Apr 17, 2015 · 6 minutes

As TIME Magazine joins dozens of other storied periodicals in their weary march toward post-digital irrelevance, one time-honored and colossally arbitrary tradition has held firm: The selection of "Man of the Year" and its bastard cousin, the TIME 100 list of the world's most influential people. Despite years of embarrassing choices, today the magazine continued the latter franchise with a list that, as in years past, lionizes mass murderers, sadistic dictators, and corrupt political powerbrokers in the same breath as actors and pop stars. And by treating war criminals and despots as if they were as innocuous as celebrities, TIME obscures the dire human costs wrought by history, as well as those casualties to come.

But the offensiveness of equating Kanye West to Kim Jong-Un is only one reason these lists must be stopped. They're also hugely inaccurate, existing as incredibly poor indicators of influence, particularly in the spheres of commerce and industry.

Never one to miss out on the zeitgeist, a few years back TIME began including a handful of tech founders and CEOs on its list of influencers. And in what's either a reflection of the New York media's scene shallow understanding of Silicon Valley or a reflection of the larger capriciousness of this list and lists past, 2015's selections representing the tech scene are, as expected, almost entirely random.

Unsurprisingly, Apple's Tim Cook makes an appearance -- his second along with a place on 2012's list -- though his inclusion seems to have as much to do with his vocal stance on LGBTQ issues as it does with leading a firm with a $700 billion market cap. Which is fine, but if progressive social politics are a requirement for inclusion, what possible explanation is there for including Microsoft CEO Satya Nadella who, along with running a company that fades in relevance with each passing year, once advised women looking for a raise to quiet down and trust the system?

Looking beyond Big Tech, TIME made an overture toward younger companies by putting Airbnb's Brian Chesky on the list, but went no further in highlighting the new unicorn class of companies. And while Airbnb is undoubtedly one of the most important and innovative startups in the world, it's surprising that TIME would include Chesky but not Travis Kalanick who, for all his faults, runs the highest-valued private company in Silicon Valley*. Last year was certainly the year he -- ahem -- made the most news and raised capital at a jawdropping $40 billion valuation. Meanwhile, Airbnb continued to chug along quietly behind the scenes.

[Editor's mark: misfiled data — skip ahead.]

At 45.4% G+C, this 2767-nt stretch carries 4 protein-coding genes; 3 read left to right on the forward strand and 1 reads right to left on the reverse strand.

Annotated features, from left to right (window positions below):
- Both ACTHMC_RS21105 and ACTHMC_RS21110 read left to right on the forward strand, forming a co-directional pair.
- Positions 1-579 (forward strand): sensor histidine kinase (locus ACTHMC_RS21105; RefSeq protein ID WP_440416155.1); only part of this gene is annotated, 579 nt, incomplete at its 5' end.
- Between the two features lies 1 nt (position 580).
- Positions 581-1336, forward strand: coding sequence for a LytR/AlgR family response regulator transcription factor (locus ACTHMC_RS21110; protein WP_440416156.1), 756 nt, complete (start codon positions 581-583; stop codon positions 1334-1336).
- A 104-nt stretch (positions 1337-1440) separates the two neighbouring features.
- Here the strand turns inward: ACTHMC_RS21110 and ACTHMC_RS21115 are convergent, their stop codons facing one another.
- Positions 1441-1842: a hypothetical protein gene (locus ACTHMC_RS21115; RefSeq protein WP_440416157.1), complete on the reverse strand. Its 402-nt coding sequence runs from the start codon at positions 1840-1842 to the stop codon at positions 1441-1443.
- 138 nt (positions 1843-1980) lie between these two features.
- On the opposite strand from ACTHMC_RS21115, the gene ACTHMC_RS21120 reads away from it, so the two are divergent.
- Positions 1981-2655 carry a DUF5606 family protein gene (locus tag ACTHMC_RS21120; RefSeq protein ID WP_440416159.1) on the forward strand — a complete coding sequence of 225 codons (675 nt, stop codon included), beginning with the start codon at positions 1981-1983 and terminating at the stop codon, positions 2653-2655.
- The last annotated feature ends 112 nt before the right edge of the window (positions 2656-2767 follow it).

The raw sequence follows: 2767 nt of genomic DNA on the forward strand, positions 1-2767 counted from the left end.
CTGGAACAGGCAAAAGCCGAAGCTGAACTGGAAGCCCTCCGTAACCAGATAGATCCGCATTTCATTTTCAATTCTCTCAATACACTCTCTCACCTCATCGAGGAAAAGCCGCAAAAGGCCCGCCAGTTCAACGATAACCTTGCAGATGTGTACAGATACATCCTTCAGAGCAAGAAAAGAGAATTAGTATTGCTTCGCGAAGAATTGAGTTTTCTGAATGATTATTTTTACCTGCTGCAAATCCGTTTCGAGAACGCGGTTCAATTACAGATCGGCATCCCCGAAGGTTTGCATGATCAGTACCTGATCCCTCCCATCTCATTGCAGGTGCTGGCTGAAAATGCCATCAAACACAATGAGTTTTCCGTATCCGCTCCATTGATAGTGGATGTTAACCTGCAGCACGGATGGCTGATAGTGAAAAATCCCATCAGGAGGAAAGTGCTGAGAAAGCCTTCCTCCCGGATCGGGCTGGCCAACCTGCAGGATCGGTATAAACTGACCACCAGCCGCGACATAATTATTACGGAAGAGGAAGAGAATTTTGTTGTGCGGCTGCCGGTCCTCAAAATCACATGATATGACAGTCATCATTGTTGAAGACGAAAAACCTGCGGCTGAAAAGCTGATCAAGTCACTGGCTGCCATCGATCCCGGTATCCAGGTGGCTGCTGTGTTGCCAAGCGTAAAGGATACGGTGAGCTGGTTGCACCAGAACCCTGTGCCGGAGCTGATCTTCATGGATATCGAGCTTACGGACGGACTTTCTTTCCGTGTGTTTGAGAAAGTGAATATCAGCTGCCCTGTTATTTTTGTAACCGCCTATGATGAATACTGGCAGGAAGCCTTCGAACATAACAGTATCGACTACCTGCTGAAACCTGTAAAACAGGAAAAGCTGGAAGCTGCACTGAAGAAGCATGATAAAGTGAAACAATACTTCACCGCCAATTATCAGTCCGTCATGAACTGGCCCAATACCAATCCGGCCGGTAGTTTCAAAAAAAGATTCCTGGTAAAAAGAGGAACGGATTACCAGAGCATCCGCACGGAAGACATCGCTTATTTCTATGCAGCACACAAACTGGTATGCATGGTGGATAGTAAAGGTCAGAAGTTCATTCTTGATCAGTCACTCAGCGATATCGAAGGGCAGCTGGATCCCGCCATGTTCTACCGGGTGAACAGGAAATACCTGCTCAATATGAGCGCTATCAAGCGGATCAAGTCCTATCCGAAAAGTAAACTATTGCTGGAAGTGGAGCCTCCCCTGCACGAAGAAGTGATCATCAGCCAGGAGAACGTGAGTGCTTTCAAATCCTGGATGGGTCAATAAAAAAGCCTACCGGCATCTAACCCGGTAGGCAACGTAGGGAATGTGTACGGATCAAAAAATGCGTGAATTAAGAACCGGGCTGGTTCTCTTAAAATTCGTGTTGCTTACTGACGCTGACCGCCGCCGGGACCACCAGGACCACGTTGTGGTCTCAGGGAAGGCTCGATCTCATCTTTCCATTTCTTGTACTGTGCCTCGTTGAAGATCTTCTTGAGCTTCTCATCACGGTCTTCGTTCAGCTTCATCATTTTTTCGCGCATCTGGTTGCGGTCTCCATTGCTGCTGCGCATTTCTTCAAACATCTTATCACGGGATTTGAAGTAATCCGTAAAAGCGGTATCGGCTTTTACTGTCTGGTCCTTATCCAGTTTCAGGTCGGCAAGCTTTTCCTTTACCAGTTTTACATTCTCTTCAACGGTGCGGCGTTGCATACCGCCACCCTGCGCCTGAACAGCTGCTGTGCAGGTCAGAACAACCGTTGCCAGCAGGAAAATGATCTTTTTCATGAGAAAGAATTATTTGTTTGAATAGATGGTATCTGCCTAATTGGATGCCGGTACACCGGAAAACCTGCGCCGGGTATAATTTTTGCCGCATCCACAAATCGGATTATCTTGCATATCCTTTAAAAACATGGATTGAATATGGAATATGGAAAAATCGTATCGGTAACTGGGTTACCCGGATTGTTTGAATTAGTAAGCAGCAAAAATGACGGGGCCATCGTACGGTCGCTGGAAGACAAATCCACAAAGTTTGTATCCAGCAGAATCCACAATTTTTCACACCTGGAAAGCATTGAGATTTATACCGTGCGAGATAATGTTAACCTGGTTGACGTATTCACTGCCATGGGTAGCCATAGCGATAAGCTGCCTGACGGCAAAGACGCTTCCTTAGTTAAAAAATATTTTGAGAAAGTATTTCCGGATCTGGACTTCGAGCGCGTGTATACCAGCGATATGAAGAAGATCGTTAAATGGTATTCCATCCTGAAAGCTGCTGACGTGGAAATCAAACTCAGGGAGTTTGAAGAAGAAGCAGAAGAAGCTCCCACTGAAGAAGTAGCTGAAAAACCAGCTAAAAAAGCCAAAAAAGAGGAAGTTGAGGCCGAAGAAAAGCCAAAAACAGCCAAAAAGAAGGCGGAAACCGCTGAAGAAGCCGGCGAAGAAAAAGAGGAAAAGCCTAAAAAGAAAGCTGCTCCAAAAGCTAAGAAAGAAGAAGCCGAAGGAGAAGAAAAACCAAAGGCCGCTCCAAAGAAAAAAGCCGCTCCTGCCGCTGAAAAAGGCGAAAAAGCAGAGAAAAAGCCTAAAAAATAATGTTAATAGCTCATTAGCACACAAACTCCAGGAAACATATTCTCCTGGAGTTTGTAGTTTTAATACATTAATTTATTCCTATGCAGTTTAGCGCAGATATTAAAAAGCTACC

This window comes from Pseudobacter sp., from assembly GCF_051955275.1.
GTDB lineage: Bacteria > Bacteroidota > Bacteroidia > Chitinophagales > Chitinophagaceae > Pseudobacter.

The techies are supposed to be the "titans" and "pioneers," but Chesky was the only Silicon Valley startup founder on the entire list -- odd given the age of unicorns and deca-corns we live in. TIME did include LinkedIn founder Reid Hoffman, but the professional social network is well past its IPO, and Hoffman is as much a VC these days as a founder.

Maybe it's because Chesky, along with Hoffman, are among the "nice guys" in the Valley. And in keeping with the feature's techno-utopian bent, the magazine perhaps aims to cast Silicon Valley as a warm and welcoming cradle of innovation, not a center of industry that can be as coldly capitalistic as Wall Street. But if that's true, it constitutes a shift from last year when Kalanick appeared on the list as did Snapchat's Evan Spiegel -- despite the fact that in the past twelve months Spiegel has grown enormously in maturity. Last year, he was still just a guy who ran a sexting app and sent emails about "large kappa sigma dicks."

Speaking of Hoffman, he's the only investor on the list -- no Ben Horowitz, no Marc Andreessen, no Peter Thiel, not even Forbes' recent poster boy Chris Sacca. Furthermore, the blurb devoted to Hoffman doesn't even mention his investments, only his status as founder at LinkedIn, where he's since handed the reins over to CEO Jeff Weiner. TIME must consider it more romantic to focus on the cult of the founder than the wallet of the VC.